Being home for Christmas means that I don’t get quite so much uninterrupted time to work on Epitaph as I get at weekends and such. Don’t get me wrong, it’s been great being here, it’s just that all I can really focus on is ‘low impact’ work. As such, over the past week or so I have been focusing on quests (again) – not the coding of them this time, but the flavour and polishing that goes around them.

In previous posts I’ve spoken a lot about about we design quests and what we hope to get from then. I’ve mentioned in passing that during ‘asset reuse’ I tend to just completely abandon quests I wrote for Discworld because they don’t fit into either our theme or our codebase. Since it’s been the thing I’ve been focusing on so much recently, I thought I’d write a bit about what a quest looks like on Epitaph and how our quest system works to reduce the burden of work on developers.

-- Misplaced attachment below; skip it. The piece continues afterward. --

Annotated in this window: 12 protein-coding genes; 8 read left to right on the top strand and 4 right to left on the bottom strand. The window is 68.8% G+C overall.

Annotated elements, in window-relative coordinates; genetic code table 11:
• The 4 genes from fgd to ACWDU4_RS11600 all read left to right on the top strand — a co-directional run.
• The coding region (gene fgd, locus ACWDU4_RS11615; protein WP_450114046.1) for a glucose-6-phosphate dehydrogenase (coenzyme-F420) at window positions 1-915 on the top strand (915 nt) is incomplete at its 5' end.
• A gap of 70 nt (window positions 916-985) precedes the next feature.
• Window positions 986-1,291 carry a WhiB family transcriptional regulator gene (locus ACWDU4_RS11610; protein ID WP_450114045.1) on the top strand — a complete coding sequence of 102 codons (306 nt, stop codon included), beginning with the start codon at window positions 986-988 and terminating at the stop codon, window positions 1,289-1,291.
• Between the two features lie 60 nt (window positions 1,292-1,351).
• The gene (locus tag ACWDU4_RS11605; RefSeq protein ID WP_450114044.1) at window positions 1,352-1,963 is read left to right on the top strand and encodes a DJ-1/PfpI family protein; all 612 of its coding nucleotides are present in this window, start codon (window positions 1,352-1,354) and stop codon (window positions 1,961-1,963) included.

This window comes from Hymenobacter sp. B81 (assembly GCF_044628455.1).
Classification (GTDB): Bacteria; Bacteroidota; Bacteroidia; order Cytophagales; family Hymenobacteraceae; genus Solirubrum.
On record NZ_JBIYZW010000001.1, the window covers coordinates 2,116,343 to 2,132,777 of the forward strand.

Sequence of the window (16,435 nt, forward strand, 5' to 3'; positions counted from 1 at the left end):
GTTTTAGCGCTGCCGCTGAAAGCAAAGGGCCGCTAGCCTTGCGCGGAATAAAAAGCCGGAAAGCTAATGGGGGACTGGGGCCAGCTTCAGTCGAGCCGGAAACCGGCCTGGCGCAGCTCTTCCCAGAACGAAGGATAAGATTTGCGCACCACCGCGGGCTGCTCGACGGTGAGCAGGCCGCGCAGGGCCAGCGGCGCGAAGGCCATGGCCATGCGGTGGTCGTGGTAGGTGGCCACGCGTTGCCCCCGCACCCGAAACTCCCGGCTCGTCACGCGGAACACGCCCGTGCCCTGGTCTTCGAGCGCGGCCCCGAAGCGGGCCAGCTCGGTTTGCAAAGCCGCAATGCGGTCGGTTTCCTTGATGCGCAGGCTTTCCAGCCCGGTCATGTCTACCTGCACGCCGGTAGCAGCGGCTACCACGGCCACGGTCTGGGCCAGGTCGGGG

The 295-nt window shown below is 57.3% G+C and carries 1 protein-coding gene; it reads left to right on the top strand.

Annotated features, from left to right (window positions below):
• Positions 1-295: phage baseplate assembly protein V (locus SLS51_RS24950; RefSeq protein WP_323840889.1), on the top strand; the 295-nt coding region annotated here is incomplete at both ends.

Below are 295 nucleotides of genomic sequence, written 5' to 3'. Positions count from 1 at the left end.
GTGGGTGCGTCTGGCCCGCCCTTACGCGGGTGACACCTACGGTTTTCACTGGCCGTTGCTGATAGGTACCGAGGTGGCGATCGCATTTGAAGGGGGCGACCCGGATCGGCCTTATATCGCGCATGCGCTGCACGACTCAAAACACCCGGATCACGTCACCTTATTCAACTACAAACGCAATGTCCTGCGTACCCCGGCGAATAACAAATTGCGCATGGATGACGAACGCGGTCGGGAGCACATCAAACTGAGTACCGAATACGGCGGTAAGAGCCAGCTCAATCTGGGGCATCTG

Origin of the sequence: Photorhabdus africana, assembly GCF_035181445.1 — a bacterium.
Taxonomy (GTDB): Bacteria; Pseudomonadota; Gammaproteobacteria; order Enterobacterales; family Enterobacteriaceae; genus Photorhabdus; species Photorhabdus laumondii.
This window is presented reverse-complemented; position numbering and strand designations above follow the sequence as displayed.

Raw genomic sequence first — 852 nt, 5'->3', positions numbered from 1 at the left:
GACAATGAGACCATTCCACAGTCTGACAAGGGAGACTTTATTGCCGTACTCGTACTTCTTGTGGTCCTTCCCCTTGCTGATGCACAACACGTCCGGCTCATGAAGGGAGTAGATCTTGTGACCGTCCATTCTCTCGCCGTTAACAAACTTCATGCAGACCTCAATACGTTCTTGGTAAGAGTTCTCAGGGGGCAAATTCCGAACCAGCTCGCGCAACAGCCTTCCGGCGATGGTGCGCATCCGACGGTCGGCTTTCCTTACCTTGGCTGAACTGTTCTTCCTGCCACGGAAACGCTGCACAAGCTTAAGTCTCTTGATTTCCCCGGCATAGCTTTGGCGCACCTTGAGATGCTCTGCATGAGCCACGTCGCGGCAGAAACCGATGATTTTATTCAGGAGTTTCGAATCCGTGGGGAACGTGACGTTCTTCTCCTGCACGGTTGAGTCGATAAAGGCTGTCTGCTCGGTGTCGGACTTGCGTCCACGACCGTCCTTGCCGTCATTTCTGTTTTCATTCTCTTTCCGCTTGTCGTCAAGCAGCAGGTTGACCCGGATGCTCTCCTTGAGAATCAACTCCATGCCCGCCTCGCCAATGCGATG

Quests are broken up into at least two parts – the ‘metadata’ if you will about the quest, and the quest code itself. Most quests are handed out by NPCs, although not all of them – many are given just for doing something while playing, others are offered by other game objects (like items you find while playing). However, we have a formal quest tracking system here which is something we didn’t inherit with the DW lib. Our quest system is entirely our own, written from the ground up, and was intended to solve a number of problems with the way quests are done elsewhere.